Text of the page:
A similar transition occurs when you ride down I-5 through the magnificent looming portal of Mt. Shasta (source of the Sacramento River), and follow it down the long sloping ramp of the Klamath Mountains through Redding and Red Bluff and Chico into the Great Valley of California. Everything’s different--the landscape in the long flat open valley and the rolling golden hills dotted with oaks, the warm weather and dry climate, the quality and intensity of the light, even the colors and aromas are different. Perhaps its the Bay trees or the Eucalyptus trees mixed with the dry dust, but California has its own scent. When you encounter the olive groves at Corning, and the endless orchards and field crops and flooded green rice fields at Williams, then you know you’ve entered another world.
A similar transition becomes readily apparent when you fly to Salt Lake City from Seattle, for instance—you know instantly you’ve entered into a contrasting world—physically, culturally, spiritually.
Thus, if you launch yourself into the borderlands beyond the portals of Cascadia, and look both ways—into the new land and back toward Cascadia--you know they represent different worlds.
The borderland involves this recognizable transitional area. A border is an edge or margin, a strip alongside the place that frames and encloses it, where different countries touch.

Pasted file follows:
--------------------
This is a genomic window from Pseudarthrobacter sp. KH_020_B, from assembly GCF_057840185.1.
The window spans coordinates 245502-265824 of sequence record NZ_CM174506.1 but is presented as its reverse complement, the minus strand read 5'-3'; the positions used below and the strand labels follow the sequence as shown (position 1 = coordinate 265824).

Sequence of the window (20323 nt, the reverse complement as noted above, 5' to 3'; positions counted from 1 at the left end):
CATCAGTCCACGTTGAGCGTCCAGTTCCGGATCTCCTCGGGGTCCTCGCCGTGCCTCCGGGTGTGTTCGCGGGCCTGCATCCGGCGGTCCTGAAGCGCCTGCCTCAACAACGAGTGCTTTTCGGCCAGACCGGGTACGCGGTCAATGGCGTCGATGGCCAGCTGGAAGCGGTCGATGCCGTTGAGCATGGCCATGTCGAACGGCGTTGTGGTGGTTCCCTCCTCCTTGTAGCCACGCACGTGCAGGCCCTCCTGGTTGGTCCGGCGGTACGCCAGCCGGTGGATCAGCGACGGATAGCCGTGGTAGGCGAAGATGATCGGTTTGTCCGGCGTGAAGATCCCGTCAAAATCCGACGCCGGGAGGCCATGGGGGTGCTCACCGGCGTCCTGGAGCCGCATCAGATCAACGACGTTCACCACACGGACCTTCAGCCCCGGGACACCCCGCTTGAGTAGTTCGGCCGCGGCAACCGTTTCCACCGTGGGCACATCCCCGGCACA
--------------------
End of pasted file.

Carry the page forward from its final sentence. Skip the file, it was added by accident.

Third, a basic way to begin to discern boundaries in complex terrain is to “stitch the edge.” In the borderland you move back and forth in a deliberate fashion progressing around the edge of the edge, trying to discern those “turnings in the earth” where the worlds on each side begin and end. Weavers and quilters call this edge, the “selvage,” where the woven threads running back and forth turn on themselves, so that it literally forms a “self-edge.” Finding the boundary, then, is like forming a “selvage” on the edge of the raveling fabric.
In short, as preliminary steps in discerning the boundaries of your bioregion, first learn to recognize its internal character, second, leap beyond its edge into the borderland and look back, and third, dwell within the margin, carefully binding the border by “stitching the selvage.”
Borders & Boundaries
But the border is not a boundary. Though we often equate borders and boundaries, they are not the same.
Borders are found everywhere in nature, but boundaries are not. You can see a border, but you have to think a boundary. A border is a margin, or side, while a boundary is a defining line. A border is a transitional edge or margin surrounding (literally “bordering”) a land, while a boundary is a limit line located within the border (literally, “bounding” this side from that). Though often conflated, boundary and border have different natures and functions.